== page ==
Did you know that April is National Autism Awareness month? If
you’re the parent or relative of a child “on the spectrum,” the answer is
probably a resounding yes. Ditto for educators, doctors, therapists and
researchers who are directly involved with autism. However, if you’re among the (still) majority of “normal” people with neurotypical children, then
chances are good you aren’t “aware” that April is a special month for
autism. Even if you read my post on
“Autism Unawareness” last April, I’m not sure you’d remember.
truth is that the only way most people really
focus on autism—or any other challenge—is when it becomes THEIR own problem.
I’m just as guilty of myriad forms of medical ignorance as the next person. If
my son Max hadn’t been born with a congenital heart problem, I wouldn’t know
anything about atrial septal defects (ASDs) or mitral valve regurgitation, nor
would I have had any interest in understanding and researching those issues.
Since there are far fewer babies born with heart problems (9 in 2000), compared
with the epidemic in autism (now 1 in 68), there is no month devoted to
awareness of atrial septal defects. More importantly, ASDs—unlike autistic
spectrum disorders (also, coincidentally, called ASDs!?)—are easily diagnosed
and corrected with surgery. By contrast, autistic spectrum disorders are
difficult to diagnose, and currently there is still no cure.
14 year old autistic boy, Avonte Oquendo, went missing from his school in
Queens, the media went into a frenzy. Night and day, the news showed
a tape of Avonte running down a hallway, out of school and into the bitter cold
without a coat. His pictures were
plastered everywhere, and his tearful mother pleaded for the return of her son
who couldn’t speak. EVERYONE empathized
with the loss of a vulnerable child, and New York’s finest—along with the
public—scoured every inch of the city until, sadly, Avonte’s remains were
found. Then there was a sense of outrage. How could any
school—let alone one responsible for autistic kids—allow a student to run
out of a classroom unsupervised? Where
was the security guard? Maybe outrage is
what we need to find the cause and cure for autism. Not just in April, but all year long.
Many autistic children wander, and
Avonte’s parents had warned the school that he was a flight risk. Why wasn’t there an alarm system? More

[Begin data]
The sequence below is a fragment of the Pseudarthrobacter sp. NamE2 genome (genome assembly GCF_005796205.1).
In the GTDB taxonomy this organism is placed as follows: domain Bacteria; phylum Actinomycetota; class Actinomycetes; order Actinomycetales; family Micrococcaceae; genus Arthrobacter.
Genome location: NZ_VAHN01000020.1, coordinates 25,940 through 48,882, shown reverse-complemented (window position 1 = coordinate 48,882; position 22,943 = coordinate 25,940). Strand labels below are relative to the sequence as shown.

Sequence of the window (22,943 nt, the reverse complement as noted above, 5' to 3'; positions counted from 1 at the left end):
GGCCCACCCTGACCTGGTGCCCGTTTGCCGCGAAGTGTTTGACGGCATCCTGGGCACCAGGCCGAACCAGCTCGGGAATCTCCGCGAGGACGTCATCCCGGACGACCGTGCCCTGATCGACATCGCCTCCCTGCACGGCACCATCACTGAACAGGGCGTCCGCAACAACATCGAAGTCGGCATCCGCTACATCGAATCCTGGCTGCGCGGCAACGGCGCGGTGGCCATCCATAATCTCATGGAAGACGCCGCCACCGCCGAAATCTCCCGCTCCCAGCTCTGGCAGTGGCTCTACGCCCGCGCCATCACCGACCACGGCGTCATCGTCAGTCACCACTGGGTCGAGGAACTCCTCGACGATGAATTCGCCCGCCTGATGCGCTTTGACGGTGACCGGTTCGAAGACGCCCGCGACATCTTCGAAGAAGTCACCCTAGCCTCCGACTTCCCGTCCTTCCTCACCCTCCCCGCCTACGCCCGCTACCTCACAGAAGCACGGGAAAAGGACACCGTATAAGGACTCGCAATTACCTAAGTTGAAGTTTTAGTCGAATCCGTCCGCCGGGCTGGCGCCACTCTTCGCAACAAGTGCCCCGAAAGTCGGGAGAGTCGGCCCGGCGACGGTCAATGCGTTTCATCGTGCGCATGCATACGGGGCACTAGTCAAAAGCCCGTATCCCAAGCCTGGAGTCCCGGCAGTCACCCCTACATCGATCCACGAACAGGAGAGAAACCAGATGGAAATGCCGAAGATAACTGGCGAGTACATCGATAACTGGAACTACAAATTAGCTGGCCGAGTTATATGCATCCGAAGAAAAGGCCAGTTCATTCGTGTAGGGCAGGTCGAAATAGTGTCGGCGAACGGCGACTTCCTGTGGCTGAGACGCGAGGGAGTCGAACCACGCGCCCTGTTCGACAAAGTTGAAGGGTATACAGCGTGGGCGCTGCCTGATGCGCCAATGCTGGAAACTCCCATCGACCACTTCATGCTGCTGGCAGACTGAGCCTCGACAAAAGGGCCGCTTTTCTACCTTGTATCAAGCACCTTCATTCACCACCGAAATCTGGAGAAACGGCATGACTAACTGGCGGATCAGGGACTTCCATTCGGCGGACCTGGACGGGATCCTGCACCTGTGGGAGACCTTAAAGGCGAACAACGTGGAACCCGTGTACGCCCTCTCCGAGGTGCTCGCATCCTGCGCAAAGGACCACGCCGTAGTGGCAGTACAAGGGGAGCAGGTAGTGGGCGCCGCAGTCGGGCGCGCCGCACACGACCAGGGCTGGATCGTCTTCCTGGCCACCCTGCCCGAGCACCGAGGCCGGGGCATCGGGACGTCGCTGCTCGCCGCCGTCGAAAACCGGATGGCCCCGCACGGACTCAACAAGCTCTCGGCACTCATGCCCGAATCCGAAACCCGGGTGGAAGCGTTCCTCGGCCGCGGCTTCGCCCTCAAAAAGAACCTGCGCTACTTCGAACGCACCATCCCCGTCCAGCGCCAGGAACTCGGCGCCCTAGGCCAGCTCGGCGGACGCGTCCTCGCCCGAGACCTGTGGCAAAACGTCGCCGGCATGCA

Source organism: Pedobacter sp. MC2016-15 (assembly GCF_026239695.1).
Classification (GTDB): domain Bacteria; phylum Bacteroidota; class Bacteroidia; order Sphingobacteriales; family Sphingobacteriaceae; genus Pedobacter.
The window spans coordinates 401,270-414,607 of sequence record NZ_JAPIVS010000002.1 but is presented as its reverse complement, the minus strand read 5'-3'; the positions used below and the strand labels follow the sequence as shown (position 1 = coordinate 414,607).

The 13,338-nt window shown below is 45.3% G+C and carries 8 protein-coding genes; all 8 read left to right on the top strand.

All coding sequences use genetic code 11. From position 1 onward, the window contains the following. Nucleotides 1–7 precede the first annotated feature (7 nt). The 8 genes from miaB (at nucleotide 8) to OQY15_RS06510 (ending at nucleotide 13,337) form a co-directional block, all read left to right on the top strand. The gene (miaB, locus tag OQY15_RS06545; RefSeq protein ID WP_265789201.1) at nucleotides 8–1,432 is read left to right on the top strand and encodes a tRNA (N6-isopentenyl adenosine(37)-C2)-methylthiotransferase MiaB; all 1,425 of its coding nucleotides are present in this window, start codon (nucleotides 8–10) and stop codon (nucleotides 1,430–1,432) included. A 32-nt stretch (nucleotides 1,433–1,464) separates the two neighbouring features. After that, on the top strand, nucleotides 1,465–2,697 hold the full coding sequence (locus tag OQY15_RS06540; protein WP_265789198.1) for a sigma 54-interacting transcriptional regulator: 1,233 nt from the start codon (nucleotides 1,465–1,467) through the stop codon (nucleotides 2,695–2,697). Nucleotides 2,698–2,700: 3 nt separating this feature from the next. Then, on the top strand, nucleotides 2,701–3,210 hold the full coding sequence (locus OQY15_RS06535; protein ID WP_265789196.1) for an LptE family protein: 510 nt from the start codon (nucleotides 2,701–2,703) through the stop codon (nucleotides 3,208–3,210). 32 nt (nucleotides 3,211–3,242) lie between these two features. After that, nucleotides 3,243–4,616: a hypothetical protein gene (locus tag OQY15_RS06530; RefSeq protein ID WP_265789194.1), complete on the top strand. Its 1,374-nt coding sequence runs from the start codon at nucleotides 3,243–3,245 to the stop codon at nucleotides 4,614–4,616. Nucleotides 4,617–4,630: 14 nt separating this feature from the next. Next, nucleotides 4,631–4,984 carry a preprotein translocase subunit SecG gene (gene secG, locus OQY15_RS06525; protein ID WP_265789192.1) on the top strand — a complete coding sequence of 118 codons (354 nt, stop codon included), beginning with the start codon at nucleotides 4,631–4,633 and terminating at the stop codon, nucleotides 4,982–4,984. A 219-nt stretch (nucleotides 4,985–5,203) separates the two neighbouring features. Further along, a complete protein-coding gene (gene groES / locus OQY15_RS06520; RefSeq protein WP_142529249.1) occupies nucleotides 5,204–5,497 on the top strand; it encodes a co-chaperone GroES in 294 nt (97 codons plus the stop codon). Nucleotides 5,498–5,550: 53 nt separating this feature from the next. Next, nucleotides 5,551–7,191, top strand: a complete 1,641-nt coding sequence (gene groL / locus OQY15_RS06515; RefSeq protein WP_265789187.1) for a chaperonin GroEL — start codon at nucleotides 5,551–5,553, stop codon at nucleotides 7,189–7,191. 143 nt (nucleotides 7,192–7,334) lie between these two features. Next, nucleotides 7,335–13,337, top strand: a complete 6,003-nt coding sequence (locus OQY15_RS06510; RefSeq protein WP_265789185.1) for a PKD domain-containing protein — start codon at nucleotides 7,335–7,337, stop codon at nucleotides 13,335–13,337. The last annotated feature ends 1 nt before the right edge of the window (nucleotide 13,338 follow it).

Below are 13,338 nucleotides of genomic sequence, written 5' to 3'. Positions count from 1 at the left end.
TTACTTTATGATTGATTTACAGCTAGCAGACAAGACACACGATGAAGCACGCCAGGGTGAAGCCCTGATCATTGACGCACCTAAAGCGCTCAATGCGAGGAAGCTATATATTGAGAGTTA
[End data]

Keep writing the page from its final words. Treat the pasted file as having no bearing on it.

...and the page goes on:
importantly, why don’t these kids wear some sort of tracking device? If we have the technology to locate lost
iphones and reunite missing pets with their owners, then why can’t Silicon
Valley develop a wrist band to protect society’s most vulnerable children? At
the very least, Avonte’s school needs a complete security overhaul.
of security, you’d think that after 9/11 it wouldn’t be possible for a few thrill seekers to reach the
top of 1 World Trade Center and parachute down to the street in the middle of
night! Apparently, the interlopers simply
stepped through a hole in the fence nobody had bothered to repair— until more recently,
when a 16 year old managed to get into the building and up to the roof the very
same way. It’s frightening but true.
Even more frightening (in my
opinion) is the global warming issue.
We’re not talking about 1 in 68 children or a few terrible security
lapses. We’re talking about earthquakes
and mudslides in California, tsunamis in Indonesia and Chile, not to mention
super storm Sandy in New York City not so long ago. A recent article in The
New York Times reported that the worldwide food supply has been severely impacted by climate change,
and humanity is not reacting nearly fast
enough to control greenhouse gases, and stop destroying our planet.
What do security lapses and global
warming have to do with Autism Awareness month?
Nothing and everything. In order to cure autism, protect our kids, and save
the planet, more people—more entire countries—must become aware and ACTIVE in looking
Although there has been a lot of
autism research, there’s still no consensus on the underlying causes. Some studies say the risk of autism increases
with older fathers. Others say environmental pollutants play a role. The latest report in Sunday’s New York Times (3/30) suggests that
maternal stress during pregnancy also increases the risk of autism, as do elective caesarean
sections. Not surprisingly, the author
suggests reducing the risk by not scheduling a c-section. Duh.
As for genetic studies, it has been
demonstrated that 60 - 90% of identical twins will both be autistic, whereas
fraternal twins (who share 50% of the same DNA) have about half the risk. With such a broad range of statistical results, it's clear that genetics are only one piece of the puzzle. Also noted is the fact that prematurity
occurs more often in multiple births, and thus greatly increases the odds of
developmental disabilities, including autism, in all twins. And if you’re one of those diagnosticians who
believes that ADHD can be considered the mildest version of autism, then my
twins, (Max with ADHD and Sarah with an ASD) are your textbook case—unless of
course, you happen to meet them. Despite
the fact that Max and Sarah emerged from the same womb sharing 50% of the same
DNA, they are so different from each other in personality and cognitive ability
that one twin could have been born on Saturn and the other on Mars.
Let’s just say I am not impressed
with the latest research results. When Max
and Sarah were born in 1990, the risk for having an autistic child was 1 in 150.
Last year, the number of babies born with autism was 1 in 80. This year it’s 1 in 68. Or maybe it's 1 in 50, depending on where you live or what graph you consult. What will it be next year?
T.S. Eliot was right: April is the cruelest
Labels: ADHD, atrial septal defects, autism, autism research, Avonte Oquendo, congenital heart defects, genetic research. T.S. Eliot, global warming, security lapses, Silicon Valley, technology issues, tracking devices